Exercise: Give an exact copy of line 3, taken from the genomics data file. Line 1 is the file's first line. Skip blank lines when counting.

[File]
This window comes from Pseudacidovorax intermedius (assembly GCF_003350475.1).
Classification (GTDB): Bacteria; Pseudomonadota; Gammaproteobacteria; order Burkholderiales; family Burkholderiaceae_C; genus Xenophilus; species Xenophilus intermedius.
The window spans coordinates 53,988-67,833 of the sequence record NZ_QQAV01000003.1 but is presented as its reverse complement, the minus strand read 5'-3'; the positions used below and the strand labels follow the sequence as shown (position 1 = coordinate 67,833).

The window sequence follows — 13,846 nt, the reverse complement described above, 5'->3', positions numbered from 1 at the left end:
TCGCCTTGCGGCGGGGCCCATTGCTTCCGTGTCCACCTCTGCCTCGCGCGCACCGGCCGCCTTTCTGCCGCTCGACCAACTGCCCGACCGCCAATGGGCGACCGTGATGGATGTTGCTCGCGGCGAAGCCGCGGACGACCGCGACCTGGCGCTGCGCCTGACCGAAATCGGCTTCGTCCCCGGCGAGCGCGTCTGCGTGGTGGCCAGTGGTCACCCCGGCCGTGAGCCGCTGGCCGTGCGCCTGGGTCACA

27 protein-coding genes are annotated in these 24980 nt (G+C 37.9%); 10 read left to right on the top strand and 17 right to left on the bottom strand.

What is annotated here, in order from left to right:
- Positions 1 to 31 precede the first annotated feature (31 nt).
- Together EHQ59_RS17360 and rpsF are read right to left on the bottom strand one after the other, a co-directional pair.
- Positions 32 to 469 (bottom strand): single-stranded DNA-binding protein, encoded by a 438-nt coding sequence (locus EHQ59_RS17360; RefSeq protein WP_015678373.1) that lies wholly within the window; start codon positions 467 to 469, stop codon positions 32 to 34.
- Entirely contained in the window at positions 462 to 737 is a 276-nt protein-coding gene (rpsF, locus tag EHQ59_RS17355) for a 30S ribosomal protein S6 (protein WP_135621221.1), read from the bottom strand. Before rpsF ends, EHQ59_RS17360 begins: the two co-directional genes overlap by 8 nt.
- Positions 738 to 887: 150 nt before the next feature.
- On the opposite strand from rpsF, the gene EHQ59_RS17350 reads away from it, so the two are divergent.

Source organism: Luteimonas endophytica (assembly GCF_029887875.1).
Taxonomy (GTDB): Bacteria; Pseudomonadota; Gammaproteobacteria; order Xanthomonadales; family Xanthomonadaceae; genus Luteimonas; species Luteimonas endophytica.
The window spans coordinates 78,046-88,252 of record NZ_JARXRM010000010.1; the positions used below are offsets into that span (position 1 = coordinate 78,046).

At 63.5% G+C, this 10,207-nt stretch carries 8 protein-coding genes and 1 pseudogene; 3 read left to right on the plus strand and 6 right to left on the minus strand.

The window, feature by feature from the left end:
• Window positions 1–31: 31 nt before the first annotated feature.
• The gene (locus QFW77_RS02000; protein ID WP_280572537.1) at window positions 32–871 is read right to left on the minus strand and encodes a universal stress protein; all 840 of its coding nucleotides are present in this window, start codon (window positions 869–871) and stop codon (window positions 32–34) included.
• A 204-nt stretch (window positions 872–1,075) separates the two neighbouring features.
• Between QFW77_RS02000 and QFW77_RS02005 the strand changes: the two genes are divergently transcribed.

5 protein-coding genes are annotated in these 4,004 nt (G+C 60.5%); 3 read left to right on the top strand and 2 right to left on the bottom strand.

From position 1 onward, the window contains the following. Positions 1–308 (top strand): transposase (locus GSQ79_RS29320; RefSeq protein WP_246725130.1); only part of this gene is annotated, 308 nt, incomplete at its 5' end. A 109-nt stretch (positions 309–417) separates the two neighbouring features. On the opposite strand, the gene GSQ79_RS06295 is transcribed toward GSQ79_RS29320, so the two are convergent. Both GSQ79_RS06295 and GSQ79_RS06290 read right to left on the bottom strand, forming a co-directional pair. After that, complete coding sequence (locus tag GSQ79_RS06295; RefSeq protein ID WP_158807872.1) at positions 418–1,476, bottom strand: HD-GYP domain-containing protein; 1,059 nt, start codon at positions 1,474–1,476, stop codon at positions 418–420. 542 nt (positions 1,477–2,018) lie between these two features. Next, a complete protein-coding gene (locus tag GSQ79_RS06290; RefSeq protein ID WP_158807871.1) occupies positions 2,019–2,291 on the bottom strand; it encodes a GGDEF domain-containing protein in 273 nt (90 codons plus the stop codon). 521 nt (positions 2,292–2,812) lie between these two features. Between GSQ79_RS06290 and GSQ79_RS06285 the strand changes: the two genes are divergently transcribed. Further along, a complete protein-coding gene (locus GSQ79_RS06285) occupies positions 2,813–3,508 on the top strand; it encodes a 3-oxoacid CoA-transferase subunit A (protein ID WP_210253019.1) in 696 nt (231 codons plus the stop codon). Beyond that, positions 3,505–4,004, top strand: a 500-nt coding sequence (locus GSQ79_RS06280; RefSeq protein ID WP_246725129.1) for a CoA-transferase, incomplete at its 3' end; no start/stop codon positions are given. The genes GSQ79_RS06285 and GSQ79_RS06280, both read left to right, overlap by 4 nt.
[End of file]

The window spans coordinates 53,988-67,833 of the sequence record NZ_QQAV01000003.1 but is presented as its reverse complement, the minus strand read 5'-3'; the positions used below and the strand labels follow the sequence as shown (position 1 = coordinate 67,833).